Words || Beck Nicholas
‘Because I like it,’ was my initial answer.
I have written other things, and loved some of them, but always come back to reading and writing books for children and young adults. I read them simply for enjoyment. These make up so many of my favourite stories.
But that doesn’t really answer the, why?
Other than that the YA (and kids) books I love being well written with great ideas and wonderful memorable characters? That they can make me laugh and cry and give me all the feelings and the thinkings I could possibly want?
Part of the answer lies in a quick look at the news headlines. Missile strikes, body shaming and ice epidemics fill just some of the headlines. It’s a gloomy, depressing world. If you let it be. But the thing my favourite stories gives me is hope.
These stories aren’t gilt-edged or hiding from the worst sides of the world, but there is something about a young protagonist that allows me to believe in a hopeful if not happy change in the book. No matter how terrible the circumstances, I can believe in the hope of a better place by the end of the book, of a better future.
This is something I loved to find in books as a child and teenager when I read to escape a reality that was, at times, less than fun. I found recognition. I found stories that while coming from someone’s imagination, didn’t lie to me that there weren’t awful things/situations/people in the world. I found understanding and kinship, but then, thanks to some amazing writers, I found hope.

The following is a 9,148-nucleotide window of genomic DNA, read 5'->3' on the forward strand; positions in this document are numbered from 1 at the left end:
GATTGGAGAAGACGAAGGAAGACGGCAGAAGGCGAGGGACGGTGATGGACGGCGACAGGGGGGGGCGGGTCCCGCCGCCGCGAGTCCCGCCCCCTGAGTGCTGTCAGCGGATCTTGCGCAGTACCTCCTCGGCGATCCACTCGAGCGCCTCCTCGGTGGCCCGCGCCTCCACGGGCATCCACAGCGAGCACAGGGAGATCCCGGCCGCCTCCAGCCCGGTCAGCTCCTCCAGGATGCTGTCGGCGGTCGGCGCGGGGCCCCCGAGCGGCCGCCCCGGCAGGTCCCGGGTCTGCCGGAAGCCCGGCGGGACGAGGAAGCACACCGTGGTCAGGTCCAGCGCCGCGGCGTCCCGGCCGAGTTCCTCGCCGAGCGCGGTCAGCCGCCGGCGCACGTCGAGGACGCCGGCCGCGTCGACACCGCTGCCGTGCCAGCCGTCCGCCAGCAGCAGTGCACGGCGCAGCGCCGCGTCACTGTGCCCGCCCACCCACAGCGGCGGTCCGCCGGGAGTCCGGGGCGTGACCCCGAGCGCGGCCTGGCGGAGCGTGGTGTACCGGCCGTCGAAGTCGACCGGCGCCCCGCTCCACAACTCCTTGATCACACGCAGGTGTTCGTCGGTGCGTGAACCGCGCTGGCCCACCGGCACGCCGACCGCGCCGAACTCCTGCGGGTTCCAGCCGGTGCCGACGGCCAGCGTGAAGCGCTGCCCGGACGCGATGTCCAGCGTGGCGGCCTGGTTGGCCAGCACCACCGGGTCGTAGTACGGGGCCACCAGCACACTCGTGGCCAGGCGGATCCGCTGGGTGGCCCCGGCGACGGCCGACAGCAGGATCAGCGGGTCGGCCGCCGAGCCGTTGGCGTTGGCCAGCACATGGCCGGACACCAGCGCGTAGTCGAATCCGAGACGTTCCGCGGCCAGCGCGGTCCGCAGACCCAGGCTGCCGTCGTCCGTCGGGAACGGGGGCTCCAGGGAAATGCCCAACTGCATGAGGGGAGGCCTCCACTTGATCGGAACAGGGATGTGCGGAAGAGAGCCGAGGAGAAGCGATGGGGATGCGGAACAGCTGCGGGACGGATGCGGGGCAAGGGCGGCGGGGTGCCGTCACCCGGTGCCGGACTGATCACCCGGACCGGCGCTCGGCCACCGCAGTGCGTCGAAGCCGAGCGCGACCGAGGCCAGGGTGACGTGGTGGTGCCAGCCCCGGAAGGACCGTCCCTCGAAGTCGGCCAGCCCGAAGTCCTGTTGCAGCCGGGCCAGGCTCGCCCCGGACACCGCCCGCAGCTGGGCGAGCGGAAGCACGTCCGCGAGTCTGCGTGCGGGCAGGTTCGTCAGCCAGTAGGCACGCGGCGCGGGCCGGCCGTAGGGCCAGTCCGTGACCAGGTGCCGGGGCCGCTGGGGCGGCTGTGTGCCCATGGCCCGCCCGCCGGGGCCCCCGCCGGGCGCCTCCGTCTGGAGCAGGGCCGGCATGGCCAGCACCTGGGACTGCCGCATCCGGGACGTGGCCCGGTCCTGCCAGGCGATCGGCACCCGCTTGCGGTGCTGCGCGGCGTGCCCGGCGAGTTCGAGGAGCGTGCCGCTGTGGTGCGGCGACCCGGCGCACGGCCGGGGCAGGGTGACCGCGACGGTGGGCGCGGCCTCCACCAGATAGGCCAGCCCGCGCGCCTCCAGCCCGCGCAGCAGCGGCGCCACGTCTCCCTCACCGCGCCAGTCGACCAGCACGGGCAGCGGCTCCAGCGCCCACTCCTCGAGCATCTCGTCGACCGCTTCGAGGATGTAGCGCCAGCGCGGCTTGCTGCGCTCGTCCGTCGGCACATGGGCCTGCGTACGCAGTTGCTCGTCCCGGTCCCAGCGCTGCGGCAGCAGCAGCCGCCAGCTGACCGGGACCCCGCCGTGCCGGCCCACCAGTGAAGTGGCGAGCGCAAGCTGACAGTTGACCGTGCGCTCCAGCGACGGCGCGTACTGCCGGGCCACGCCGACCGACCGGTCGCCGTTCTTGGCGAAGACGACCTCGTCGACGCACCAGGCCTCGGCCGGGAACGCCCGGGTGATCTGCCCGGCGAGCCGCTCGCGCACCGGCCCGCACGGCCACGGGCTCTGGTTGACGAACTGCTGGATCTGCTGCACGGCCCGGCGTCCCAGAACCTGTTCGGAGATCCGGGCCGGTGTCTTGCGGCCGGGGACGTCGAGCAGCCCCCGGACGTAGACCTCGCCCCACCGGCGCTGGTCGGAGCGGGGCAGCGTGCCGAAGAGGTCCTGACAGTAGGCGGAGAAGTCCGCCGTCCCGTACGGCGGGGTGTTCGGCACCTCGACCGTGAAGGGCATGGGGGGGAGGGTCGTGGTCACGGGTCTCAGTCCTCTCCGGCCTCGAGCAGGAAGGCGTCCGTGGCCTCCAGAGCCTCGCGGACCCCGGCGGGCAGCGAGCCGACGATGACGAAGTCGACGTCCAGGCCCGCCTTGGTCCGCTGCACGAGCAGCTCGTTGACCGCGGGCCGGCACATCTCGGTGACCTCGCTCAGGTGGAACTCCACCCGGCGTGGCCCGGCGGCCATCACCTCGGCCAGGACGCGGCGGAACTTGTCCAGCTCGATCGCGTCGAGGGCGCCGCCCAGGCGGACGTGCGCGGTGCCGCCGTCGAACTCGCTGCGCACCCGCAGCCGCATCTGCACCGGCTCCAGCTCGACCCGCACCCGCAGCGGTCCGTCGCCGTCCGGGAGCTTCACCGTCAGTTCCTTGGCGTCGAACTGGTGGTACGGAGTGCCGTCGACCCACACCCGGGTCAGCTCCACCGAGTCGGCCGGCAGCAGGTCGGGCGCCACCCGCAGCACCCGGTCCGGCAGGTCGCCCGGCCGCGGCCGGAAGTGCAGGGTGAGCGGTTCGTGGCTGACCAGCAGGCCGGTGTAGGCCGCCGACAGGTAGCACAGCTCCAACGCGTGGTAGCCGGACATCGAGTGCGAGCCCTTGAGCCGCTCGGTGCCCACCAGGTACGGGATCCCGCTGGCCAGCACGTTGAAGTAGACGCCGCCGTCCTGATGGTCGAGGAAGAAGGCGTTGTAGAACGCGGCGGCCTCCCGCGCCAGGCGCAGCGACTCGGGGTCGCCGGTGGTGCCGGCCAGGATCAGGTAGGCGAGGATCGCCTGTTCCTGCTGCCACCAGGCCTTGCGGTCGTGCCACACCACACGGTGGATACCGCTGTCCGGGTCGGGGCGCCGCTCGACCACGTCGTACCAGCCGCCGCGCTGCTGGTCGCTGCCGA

This then, is perhaps the realest reason of them all that I write for teens. I want to write for the me that needed that understanding, that escape and then also that hope – not of a perfect all wrapped up in a bow ending but of a hopeful one. Young people of today are not in any way ‘less’ of a reader. They are so smart, engaged and more aware of the world that I think I ever was. Everything as a teen is intense. Life, feelings, emotions.
For a better now ahead.
For happiness in the future.
That’s why I write YA.
Beck Nicholas always wanted to write. Since studying science at university, she’s worked as a lab assistant, a pizza delivery driver and a high school teacher, but she always pursued her first dream of creating stories. Now, she lives with her family near Adelaide, halfway between the city and the sea, and she’s lucky to spend her days (and nights) writing young adult fiction.
When she’s not writing, Beck will most likely be found reading or watching sport (since participating is beyond her coordination levels). In the early morning, before the day of writing, kid wrangling and reading begins, she runs. When it’s just her and the road (and her protesting muscles) she lets the characters in her head share their problems and a story begins.
Grab a copy of her new book The Last Days of Us here, and read our review here.